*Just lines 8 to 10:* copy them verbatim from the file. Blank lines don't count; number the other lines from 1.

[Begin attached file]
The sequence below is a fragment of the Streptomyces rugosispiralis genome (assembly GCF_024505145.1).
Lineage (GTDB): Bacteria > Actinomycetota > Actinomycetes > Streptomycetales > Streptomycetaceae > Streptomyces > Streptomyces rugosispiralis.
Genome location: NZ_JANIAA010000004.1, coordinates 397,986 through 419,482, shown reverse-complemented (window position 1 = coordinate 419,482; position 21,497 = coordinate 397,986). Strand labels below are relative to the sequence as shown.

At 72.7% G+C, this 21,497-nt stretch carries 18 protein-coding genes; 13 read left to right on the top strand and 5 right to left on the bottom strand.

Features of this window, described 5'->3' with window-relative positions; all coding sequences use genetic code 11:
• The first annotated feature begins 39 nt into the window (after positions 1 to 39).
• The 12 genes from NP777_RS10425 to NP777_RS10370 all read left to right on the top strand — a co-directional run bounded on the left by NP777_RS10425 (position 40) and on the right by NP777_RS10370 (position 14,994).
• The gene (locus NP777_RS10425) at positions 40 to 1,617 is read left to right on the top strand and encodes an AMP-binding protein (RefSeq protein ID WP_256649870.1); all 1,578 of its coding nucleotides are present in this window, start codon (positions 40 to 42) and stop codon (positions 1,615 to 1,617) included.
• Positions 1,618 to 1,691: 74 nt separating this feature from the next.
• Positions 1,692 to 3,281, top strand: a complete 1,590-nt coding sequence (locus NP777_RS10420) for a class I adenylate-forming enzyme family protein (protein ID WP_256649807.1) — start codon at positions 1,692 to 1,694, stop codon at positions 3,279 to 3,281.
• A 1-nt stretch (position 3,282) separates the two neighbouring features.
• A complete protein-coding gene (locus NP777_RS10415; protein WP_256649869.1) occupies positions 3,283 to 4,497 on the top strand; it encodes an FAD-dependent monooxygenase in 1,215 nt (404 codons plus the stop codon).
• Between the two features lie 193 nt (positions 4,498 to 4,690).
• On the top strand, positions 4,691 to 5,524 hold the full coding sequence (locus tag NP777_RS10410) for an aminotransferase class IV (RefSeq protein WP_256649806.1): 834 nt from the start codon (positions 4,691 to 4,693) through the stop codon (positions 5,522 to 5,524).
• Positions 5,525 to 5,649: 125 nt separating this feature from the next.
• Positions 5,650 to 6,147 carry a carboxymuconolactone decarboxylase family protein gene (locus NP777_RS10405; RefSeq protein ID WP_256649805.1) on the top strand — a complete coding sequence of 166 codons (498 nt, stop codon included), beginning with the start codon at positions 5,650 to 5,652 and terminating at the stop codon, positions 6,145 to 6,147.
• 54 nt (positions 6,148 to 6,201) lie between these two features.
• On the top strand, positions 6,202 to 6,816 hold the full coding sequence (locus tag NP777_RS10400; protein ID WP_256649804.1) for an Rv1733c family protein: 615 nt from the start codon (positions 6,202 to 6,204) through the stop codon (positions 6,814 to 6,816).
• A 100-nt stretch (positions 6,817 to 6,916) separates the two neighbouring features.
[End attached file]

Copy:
• The gene (locus NP777_RS10425) at positions 40 to 1,617 is read left to right on the top strand and encodes an AMP-binding protein (RefSeq protein ID WP_256649870.1); all 1,578 of its coding nucleotides are present in this window, start codon (positions 40 to 42) and stop codon (positions 1,615 to 1,617) included.
• Positions 1,618 to 1,691: 74 nt separating this feature from the next.
• Positions 1,692 to 3,281, top strand: a complete 1,590-nt coding sequence (locus NP777_RS10420) for a class I adenylate-forming enzyme family protein (protein ID WP_256649807.1) — start codon at positions 1,692 to 1,694, stop codon at positions 3,279 to 3,281.